What is a corpus?
A corpus is huge assortment, in organized design, of machine-readable texts that have been delivered in a characteristic open setting. The word Corpora is the plural of Corpus. Corpus can be determined in numerous ways as follows −
How to build custom corpus?
While downloading NLTK, we additionally installed NLTK data package. Along these lines, we as of now have NLTK data package installed on our PC. On the off chance that we discuss Windows, we'll expect that this data package is installed at C:\natural_language_toolkit_data and in the event that we discuss Linux, Unix and Mac OS X, we 'll accept that this data package is installed at/usr/share/natural_language_toolkit_data.
In the accompanying Python recipe, we will make custom corpora which should be inside one of the ways characterized by NLTK. It is so in light of the fact that it tends to be found by NLTK. To stay away from struggle with the authority NLTK data package, let us make a custom natural_language_toolkit_data directory in our home directory.
import os, os.path
path = os.path.expanduser('~/natural_language_toolkit_data'>
if not os.path.exists(path>
Now, Let us check whether we have natural_language_toolkit_data directory in our home directory or not −
path in nltk.data.path
As we have the result True, implies we have nltk_data directory in our home directory .
Presently we will make a wordlist file, named wordfile.txt and put it in a folder, named corpus in nltk_data directory (~/nltk_data/corpus/wordfile.txt>
and will stack it by utilizing nltk.data.load −
nltk.data.load(‘corpus/wordfile.txt’, format = ‘raw’>
NLTK gives different CorpusReader classes. We will cover them in the accompanying python recipes
Creating wordlist corpus
NLTK has WordListCorpusReader class that provides access to the file containing a list of words. For the following Python recipe, we need to create a wordlist file which can be CSV or normal text file. For example, we have created a file named ‘list’ that contains the following data −
On the web
Now Let us instantiate a WordListCorpusReader class producing the list of words from our created file ‘list’.
from nltk.corpus.reader import WordListCorpusReader
reader_corpus = WordListCorpusReader('.', ['list']>
['On the web', 'Free', 'Instructional exercises']
Creating POS tagged word corpus
NLTK has TaggedCorpusReader class with the assistance of which we can make a POS tagged word corpus. In reality, POS tagging is the most common way of recognizing the part-of-speech tag for a word.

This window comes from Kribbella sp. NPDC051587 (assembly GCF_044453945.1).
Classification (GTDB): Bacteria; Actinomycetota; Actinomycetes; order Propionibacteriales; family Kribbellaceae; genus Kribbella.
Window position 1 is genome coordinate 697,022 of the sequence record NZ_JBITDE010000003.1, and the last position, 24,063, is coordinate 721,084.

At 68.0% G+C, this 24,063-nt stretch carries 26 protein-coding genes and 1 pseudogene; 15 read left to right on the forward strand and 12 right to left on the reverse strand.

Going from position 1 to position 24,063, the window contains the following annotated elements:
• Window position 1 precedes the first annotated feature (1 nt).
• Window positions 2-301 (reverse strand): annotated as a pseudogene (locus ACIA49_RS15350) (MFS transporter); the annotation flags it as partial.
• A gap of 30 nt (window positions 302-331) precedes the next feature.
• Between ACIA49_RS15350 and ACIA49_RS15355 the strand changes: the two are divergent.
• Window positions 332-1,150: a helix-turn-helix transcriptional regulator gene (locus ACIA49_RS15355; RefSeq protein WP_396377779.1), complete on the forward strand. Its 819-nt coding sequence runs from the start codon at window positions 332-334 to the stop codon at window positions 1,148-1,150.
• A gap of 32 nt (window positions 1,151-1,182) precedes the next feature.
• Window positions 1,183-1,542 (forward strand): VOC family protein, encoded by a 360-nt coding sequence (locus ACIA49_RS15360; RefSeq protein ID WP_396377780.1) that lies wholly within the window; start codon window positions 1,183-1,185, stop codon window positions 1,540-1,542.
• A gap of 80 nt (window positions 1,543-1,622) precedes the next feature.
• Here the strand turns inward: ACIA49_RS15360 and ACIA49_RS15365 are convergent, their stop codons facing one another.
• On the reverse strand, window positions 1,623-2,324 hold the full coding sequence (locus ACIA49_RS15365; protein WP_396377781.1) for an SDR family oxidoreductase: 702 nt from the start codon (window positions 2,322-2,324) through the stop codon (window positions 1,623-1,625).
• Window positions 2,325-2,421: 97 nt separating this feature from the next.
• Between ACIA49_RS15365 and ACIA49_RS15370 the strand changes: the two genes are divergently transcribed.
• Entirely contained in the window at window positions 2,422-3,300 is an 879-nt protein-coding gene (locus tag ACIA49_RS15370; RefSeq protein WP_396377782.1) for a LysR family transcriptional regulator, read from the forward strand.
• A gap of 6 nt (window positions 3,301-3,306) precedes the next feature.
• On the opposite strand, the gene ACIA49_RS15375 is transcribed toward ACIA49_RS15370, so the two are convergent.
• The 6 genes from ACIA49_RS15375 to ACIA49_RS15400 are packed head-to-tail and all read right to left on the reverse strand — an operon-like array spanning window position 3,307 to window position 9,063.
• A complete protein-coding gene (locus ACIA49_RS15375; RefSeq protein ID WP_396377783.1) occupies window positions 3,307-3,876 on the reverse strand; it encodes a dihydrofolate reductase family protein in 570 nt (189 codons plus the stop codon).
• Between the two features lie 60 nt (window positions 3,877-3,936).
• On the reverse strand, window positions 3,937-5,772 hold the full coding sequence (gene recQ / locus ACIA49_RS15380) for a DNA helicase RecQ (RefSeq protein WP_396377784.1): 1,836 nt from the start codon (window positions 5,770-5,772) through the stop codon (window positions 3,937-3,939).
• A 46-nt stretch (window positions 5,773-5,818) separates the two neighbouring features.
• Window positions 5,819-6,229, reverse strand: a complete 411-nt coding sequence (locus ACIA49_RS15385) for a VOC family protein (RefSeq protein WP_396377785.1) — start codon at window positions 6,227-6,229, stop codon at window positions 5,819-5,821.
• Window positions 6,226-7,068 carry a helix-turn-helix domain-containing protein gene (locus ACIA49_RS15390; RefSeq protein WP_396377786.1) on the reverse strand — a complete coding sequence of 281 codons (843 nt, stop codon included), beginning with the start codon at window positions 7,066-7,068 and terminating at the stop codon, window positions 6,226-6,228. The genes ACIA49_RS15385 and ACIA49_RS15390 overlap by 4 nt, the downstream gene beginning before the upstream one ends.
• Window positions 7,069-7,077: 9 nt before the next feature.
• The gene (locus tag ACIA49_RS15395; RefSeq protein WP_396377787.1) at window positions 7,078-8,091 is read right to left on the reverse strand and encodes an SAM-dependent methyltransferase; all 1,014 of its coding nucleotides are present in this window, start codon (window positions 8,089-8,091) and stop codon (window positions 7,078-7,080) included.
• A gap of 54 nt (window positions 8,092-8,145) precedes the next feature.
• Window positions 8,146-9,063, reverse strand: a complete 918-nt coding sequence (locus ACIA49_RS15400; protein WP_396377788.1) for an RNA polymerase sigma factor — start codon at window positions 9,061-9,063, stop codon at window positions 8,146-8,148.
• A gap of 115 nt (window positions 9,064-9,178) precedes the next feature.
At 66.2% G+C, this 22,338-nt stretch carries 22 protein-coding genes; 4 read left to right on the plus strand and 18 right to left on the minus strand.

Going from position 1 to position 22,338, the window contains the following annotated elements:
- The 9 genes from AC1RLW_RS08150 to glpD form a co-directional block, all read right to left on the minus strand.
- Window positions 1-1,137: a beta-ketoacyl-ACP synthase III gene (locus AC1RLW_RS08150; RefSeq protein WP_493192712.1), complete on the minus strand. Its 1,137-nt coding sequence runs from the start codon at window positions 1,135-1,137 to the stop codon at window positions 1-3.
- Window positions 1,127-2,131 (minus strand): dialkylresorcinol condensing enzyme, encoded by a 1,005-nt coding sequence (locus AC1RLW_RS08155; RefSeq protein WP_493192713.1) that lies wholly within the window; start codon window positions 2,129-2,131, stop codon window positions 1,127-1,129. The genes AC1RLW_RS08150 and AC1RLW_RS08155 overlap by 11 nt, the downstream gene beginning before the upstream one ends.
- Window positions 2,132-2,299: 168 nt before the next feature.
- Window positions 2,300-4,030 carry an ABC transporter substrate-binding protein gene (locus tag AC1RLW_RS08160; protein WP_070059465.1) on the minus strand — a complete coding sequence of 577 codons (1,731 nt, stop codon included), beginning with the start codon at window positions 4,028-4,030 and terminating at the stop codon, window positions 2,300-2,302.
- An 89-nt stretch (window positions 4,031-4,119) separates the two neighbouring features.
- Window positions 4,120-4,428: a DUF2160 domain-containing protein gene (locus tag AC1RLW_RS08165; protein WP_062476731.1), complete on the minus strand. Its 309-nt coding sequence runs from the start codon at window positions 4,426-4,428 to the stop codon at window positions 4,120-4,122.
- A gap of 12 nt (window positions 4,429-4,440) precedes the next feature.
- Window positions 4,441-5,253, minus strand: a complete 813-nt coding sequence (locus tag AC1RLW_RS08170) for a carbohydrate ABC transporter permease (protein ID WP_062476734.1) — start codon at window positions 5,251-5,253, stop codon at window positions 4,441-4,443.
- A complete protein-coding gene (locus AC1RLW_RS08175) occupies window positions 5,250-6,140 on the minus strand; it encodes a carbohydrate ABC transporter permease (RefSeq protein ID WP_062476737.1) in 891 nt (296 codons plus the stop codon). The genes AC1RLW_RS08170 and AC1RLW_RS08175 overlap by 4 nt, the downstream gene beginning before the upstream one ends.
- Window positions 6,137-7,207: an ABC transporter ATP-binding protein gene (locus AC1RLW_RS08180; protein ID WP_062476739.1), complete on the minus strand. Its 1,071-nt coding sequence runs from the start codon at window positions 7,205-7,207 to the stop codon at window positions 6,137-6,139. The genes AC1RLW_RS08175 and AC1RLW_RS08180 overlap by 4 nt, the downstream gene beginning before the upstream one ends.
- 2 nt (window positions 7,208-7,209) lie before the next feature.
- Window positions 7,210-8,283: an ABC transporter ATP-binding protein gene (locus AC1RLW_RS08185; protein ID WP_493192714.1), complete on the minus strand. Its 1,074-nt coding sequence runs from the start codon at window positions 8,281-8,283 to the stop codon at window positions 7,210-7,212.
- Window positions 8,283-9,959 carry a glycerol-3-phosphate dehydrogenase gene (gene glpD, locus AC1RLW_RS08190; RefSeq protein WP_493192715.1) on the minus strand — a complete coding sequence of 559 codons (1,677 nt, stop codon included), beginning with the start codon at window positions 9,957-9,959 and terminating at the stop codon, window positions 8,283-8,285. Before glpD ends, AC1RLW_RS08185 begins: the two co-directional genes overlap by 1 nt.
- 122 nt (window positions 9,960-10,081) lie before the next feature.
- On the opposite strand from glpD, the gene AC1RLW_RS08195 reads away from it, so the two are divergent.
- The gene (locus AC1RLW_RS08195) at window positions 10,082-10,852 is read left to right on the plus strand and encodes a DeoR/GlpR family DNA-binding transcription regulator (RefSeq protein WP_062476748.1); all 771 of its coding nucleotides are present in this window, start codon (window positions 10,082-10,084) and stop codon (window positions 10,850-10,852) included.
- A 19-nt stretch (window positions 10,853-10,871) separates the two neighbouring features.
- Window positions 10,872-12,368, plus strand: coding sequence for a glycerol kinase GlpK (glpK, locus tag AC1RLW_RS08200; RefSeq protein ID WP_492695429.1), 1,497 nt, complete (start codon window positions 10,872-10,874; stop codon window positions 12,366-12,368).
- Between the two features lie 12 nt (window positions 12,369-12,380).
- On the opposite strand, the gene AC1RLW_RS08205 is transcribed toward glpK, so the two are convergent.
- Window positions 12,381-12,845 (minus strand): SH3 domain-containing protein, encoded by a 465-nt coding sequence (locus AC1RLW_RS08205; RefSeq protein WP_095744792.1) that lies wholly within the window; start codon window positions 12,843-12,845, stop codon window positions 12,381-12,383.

Probably the least complex configuration for a tagged corpus is of the structure 'word/tag'like following extract from the brown corpus −
The/at-tl expense/nn and/cc time/nn involved/vbn are/ber
In the above excerpt, each word has a tag which means its POS. For instance, vb alludes to a verb.
Presently Let us start up a TaggedCorpusReaderclass delivering POS tagged words structure the file 'list.pos', which has the above selection.
from nltk.corpus.reader import TaggedCorpusReader
reader_corpus = TaggedCorpusReader('.', r'.*\.pos'>
, ('expense', 'NN'>
, ('and', 'CC'>
Creating Chunked phrase corpus
NLTK has ChnkedCorpusReader class with the assistance of which we can make a Chunked phrase corpus. All things considered, a lump is a short phrase in a sentence.
For instance, we have the accompanying selection from the tagged treebank corpus −
[Earlier/JJR staff-reduction/NN moves/NNS] have/VBP trimmed/VBN about/
IN [300/CD jobs/NNS] ,/, [the/DT spokesman/NN] said/VBD ./.
In the above passage, each piece is a noun phrase however the words that are not in brackets are essential for the sentence tree and not piece of any noun phrase subtree.
Presently Let us start up a ChunkedCorpusReader class creating lumped phrase from the file 'list.chunk', which has the above selection.
from nltk.corpus.reader import ChunkedCorpusReader
reader_corpus = TaggedCorpusReader('.', r'.*\.chunk'>
Tree('NP', [('Earlier', 'JJR'>
, ('staff-reduction', 'NN'>
, ('moves', 'NNS'>
, ('have', 'VBP'>
, ... ]